Lessons from a company that gave lay-offs the boot

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● Many businesses want to portray themselves as one big happy family but Next Jump, a US employee loyalty reward company, has gone a step further with its “no fire” policy. “We think of hiring someone more like adopting them into the family,” says co-founder and UK managing director Kevin McCoy. “You wouldn’t fire your own kid, would you?” Some might disagree.

In theory, a Next Jump employee cannot be sacked for poor performance. Instead, their manager is expected to coach them into improvement or, if that fails, move them into a different role. Unsurprisingly, Mr McCoy admits managers — desperate not to make a bad hire — have become reluctant to fill positions.

Not only does the company claim not to sack anyone, it says it would not make anyone redundant. “There would need to be two massive economic disruptions simultaneously, lasting 24 months or longer, for us to even consider lay-offs for economic reasons,” says Mr McCoy. “If we found ourselves in such a dire economic time, I still believe we could find a way to survive and not lay people off.”

The “no fire” policy is informed by Next Jump’s turbulent history. Founded 20 years ago, it grew to 150 people before the dotcom bubble burst in 2001, when Mr McCoy became one of only four surviving employees. The experience was clearly traumatic.

“No fire” was introduced in 2012 to improve Next Jump’s culture and foster a sense of long-termism. Mr McCoy claims that a greater sense of security has pushed up productivity and innovation. Staff have also become more open about their weaknesses. Though no employee has been fired in the past two years, Mr McCoy does admit that some left early on by mutual agreement.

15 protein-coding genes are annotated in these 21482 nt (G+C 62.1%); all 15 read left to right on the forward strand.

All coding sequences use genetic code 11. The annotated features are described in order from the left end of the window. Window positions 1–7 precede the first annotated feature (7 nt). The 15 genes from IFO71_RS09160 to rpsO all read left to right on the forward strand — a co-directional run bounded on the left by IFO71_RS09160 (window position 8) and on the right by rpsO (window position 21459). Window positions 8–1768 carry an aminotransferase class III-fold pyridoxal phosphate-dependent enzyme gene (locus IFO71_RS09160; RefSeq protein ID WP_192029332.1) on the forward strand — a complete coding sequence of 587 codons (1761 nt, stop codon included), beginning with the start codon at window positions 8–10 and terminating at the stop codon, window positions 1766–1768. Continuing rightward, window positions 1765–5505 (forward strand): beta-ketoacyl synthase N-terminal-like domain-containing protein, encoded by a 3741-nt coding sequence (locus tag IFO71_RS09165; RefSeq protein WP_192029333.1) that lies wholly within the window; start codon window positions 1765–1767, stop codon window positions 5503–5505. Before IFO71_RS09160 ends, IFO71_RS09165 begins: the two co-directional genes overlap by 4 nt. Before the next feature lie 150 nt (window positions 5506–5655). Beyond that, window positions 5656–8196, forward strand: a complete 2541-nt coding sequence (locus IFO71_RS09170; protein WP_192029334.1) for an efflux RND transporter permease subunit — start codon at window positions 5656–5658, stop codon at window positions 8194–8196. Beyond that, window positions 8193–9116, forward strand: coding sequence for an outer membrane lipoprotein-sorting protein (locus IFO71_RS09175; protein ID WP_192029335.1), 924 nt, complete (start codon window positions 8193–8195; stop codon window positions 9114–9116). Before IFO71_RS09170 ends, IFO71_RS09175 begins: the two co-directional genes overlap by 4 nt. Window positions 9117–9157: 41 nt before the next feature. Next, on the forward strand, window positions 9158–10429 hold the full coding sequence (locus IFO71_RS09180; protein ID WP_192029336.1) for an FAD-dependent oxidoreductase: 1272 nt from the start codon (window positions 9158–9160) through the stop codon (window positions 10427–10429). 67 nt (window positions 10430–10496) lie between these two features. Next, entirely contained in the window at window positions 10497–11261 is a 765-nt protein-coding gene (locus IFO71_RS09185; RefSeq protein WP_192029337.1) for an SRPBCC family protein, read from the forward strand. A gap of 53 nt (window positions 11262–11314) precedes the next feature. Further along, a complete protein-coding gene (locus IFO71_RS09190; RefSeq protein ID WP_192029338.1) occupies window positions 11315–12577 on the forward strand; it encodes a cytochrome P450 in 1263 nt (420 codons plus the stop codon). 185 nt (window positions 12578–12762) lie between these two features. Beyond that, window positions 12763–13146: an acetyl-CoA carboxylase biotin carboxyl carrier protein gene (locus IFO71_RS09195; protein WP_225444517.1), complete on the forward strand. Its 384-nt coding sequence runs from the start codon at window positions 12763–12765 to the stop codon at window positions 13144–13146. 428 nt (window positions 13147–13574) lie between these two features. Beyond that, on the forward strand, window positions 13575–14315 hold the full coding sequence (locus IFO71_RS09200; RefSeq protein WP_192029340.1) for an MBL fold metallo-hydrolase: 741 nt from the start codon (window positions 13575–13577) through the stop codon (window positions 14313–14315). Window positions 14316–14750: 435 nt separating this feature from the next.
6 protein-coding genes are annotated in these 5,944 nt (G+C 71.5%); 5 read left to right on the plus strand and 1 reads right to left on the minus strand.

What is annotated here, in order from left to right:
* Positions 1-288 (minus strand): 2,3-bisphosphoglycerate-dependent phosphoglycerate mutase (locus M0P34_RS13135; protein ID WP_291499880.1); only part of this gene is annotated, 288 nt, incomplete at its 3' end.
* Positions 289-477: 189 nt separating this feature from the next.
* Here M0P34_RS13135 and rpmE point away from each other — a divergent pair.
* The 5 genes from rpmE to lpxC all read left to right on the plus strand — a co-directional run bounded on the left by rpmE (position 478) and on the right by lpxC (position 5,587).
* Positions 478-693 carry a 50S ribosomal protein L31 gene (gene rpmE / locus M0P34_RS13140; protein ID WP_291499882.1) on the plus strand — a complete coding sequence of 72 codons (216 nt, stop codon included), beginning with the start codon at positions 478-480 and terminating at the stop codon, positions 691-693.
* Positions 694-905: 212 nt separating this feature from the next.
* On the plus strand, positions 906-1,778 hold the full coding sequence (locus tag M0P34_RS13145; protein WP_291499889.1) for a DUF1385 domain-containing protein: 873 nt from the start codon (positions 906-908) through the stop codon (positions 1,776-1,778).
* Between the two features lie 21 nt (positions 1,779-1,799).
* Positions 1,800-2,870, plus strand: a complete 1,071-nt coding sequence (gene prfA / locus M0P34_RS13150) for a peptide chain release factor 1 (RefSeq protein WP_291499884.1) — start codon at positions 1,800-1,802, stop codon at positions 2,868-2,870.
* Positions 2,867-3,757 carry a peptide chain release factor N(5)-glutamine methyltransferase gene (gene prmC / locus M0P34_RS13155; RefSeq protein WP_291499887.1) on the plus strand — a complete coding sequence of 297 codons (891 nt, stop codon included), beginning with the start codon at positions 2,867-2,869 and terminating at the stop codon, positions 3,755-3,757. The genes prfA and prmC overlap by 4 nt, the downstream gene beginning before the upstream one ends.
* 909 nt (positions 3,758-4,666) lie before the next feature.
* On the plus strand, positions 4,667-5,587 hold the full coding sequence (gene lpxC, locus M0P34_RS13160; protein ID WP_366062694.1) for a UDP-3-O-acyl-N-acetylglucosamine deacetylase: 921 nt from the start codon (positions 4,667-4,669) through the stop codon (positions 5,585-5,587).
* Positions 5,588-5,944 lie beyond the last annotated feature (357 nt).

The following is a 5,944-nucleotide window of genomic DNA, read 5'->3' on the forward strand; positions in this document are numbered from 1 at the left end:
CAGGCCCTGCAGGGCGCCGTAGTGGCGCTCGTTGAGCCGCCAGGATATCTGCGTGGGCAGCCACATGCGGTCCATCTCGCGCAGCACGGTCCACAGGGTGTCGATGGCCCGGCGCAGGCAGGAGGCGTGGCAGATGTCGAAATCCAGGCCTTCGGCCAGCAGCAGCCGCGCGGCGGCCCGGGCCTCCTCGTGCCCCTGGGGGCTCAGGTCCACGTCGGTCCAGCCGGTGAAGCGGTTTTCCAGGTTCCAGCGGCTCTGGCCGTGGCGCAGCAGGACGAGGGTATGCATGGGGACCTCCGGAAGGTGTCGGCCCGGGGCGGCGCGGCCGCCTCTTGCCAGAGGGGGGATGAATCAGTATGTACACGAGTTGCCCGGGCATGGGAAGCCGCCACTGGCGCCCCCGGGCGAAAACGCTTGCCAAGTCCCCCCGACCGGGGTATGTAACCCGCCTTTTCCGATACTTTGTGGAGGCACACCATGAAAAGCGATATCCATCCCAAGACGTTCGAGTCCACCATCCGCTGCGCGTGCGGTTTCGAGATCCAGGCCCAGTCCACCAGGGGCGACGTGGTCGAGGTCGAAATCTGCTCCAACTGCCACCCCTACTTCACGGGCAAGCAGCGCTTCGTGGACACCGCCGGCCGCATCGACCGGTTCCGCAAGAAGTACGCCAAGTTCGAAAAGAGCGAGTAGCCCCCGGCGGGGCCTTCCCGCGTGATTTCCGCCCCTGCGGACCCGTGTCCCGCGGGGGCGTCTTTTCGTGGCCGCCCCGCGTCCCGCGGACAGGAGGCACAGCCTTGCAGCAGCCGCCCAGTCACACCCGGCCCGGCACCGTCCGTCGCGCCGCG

Is such commitment to a worker worth it? Two years down the line, “no fire” is still in its infancy. What will the tricky teenage years bring?

Less time in the office may not improve life

● South Korea has some of the longest working hours in the developed world — 50 hours a week on average. This statistic worried the government so much that in 2004 it sought to reduce office hours. Has it helped? Not according to research published in the Journal of Happiness Studies, which found that workers did not become more satisfied with their job or indeed their life when a 10 per cent restriction on hours was imposed. Why? Perhaps because the reduction was too small to have any real effect. Or worse, because workers had to squeeze the same amount of work into a smaller number of hours.

Loosening the reins in a family business

● Sir Rocco Forte, chairman of Rocco Forte Hotels told The Sunday Times of the perils of mixing family with business: “[My father] was always extremely worried that I’d make a mistake so he never really gave me any authority, until I did have a lot of authority — when if you made mistakes, you made big ones. So, with my daughters, I’ve given them authority in the areas they control. They have the respect of the people in the company.”


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